I saw an innocent-sounding question online recently:
“Can anyone throw light on the best 360 camera … high resolution and clarity … easy on editing?”
When I came across it there were 47 comments (hence my title) but it was increasing even as I read some of the replies. My favourite was:
“This question gets asked once a month. Just start reading backwards.”
Which kind-of highlights the problem with new(ish) technology. In its early days it is progressing at such a phenomenal rate that each new device is virtually obsolete before it comes to market. It becomes virtually impossible to keep up to date with the new information and specs let alone actually having the most up to date technology in your bag. In the very few weeks that I’ve owned my INSTA360 One the price has dropped by almost 20% and a newer model has been released.
So, what to do? Jump straight on the upgrade treadmill or stick with what I have despite knowing that it is no longer the best I could afford?
Well, that’s a simple one in reality. There is absolutely no point in upgrading for at least two generations in my view as the technology is changing so rapidly it does not make sense to constantly upgrade. It’s different in a mature market but generally available 360 photography is still a nascent technology with all the volatility that brings.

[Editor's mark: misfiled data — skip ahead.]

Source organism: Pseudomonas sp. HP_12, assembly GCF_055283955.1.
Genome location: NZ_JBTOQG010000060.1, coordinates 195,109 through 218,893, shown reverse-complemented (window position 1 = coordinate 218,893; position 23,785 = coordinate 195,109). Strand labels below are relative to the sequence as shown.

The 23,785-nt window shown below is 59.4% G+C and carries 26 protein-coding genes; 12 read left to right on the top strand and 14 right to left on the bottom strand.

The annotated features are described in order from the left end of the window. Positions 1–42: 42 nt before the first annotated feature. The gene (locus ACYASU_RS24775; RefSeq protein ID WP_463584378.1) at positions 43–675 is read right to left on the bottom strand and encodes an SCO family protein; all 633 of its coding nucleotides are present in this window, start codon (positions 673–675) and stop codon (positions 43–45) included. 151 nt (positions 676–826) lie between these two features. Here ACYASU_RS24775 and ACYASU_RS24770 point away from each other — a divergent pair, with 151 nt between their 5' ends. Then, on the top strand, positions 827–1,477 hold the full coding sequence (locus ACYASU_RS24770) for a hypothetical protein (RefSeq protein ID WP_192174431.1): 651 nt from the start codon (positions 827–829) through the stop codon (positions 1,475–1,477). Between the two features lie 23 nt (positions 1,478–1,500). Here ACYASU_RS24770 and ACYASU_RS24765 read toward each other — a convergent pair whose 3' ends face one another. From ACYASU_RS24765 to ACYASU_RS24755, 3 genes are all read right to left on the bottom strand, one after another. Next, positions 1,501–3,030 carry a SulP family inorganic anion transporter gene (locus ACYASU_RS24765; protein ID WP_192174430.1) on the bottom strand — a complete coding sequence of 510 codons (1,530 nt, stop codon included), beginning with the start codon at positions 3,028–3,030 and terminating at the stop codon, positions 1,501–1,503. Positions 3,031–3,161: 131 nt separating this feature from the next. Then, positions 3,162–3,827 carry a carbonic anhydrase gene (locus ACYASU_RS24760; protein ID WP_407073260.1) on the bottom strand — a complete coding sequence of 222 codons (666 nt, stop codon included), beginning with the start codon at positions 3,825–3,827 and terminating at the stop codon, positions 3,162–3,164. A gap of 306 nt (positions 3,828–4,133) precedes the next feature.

It’s not just technology that’s evolving though. My understanding of the camera’s capabilities is also improving each time I use it. The more I play the more I can see opportunities for exploiting the technology. Hence sticking the camera up amongst the branches of a small tree in a car park! Also, the more I look at other peoples work the more I realise that there is lots yet to learn.
So, it makes sense to me to work with what I’ve got until such time as I am genuinely held back from achieving what I visualise by the limitations of the technology. Sometimes it makes sense to push to the back of your mind how the technology is evolving and concentrate on making images!